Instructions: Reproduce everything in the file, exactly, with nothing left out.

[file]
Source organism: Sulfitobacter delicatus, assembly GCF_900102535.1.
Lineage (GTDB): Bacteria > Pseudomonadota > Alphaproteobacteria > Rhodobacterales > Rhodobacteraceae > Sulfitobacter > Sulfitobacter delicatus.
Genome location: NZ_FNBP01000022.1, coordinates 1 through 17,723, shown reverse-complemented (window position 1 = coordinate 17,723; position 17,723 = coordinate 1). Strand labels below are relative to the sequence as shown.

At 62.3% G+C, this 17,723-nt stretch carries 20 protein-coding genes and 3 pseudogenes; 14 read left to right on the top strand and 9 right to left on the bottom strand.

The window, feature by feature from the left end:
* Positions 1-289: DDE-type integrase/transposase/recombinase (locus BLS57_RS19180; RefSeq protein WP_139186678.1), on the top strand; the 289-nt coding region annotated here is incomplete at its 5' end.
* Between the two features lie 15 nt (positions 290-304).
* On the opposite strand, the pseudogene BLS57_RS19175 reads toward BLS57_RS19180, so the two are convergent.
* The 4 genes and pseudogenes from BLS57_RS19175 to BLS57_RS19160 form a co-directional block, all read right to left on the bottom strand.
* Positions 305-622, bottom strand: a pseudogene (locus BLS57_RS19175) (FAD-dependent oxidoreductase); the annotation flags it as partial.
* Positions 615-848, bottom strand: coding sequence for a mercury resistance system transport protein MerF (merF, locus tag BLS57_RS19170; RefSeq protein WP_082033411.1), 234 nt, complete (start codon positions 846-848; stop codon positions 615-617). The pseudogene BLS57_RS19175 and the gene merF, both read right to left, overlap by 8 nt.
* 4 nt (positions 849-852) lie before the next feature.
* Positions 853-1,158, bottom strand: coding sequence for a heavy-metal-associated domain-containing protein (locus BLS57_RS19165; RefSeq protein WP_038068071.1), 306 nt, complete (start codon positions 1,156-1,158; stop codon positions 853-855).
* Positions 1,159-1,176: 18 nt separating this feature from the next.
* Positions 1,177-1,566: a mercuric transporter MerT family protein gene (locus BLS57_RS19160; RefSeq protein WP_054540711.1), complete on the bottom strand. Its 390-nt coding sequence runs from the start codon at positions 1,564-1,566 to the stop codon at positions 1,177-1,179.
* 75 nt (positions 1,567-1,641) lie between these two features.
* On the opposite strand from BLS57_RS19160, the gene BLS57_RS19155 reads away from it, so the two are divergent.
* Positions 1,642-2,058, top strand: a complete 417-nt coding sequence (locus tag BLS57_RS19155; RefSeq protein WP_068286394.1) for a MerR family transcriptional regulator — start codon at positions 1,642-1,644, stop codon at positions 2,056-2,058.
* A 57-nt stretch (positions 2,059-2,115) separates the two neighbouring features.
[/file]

Source organism: Sulfitobacter delicatus, assembly GCF_900102535.1.
Lineage (GTDB): Bacteria > Pseudomonadota > Alphaproteobacteria > Rhodobacterales > Rhodobacteraceae > Sulfitobacter > Sulfitobacter delicatus.
Genome location: NZ_FNBP01000022.1, coordinates 1 through 17,723, shown reverse-complemented (window position 1 = coordinate 17,723; position 17,723 = coordinate 1). Strand labels below are relative to the sequence as shown.

At 62.3% G+C, this 17,723-nt stretch carries 20 protein-coding genes and 3 pseudogenes; 14 read left to right on the top strand and 9 right to left on the bottom strand.

The window, feature by feature from the left end:
* Positions 1-289: DDE-type integrase/transposase/recombinase (locus BLS57_RS19180; RefSeq protein WP_139186678.1), on the top strand; the 289-nt coding region annotated here is incomplete at its 5' end.
* Between the two features lie 15 nt (positions 290-304).
* On the opposite strand, the pseudogene BLS57_RS19175 reads toward BLS57_RS19180, so the two are convergent.
* The 4 genes and pseudogenes from BLS57_RS19175 to BLS57_RS19160 form a co-directional block, all read right to left on the bottom strand.
* Positions 305-622, bottom strand: a pseudogene (locus BLS57_RS19175) (FAD-dependent oxidoreductase); the annotation flags it as partial.
* Positions 615-848, bottom strand: coding sequence for a mercury resistance system transport protein MerF (merF, locus tag BLS57_RS19170; RefSeq protein WP_082033411.1), 234 nt, complete (start codon positions 846-848; stop codon positions 615-617). The pseudogene BLS57_RS19175 and the gene merF, both read right to left, overlap by 8 nt.
* 4 nt (positions 849-852) lie before the next feature.
* Positions 853-1,158, bottom strand: coding sequence for a heavy-metal-associated domain-containing protein (locus BLS57_RS19165; RefSeq protein WP_038068071.1), 306 nt, complete (start codon positions 1,156-1,158; stop codon positions 853-855).
* Positions 1,159-1,176: 18 nt separating this feature from the next.
* Positions 1,177-1,566: a mercuric transporter MerT family protein gene (locus BLS57_RS19160; RefSeq protein WP_054540711.1), complete on the bottom strand. Its 390-nt coding sequence runs from the start codon at positions 1,564-1,566 to the stop codon at positions 1,177-1,179.
* 75 nt (positions 1,567-1,641) lie between these two features.
* On the opposite strand from BLS57_RS19160, the gene BLS57_RS19155 reads away from it, so the two are divergent.
* Positions 1,642-2,058, top strand: a complete 417-nt coding sequence (locus tag BLS57_RS19155; RefSeq protein WP_068286394.1) for a MerR family transcriptional regulator — start codon at positions 1,642-1,644, stop codon at positions 2,056-2,058.
* A 57-nt stretch (positions 2,059-2,115) separates the two neighbouring features.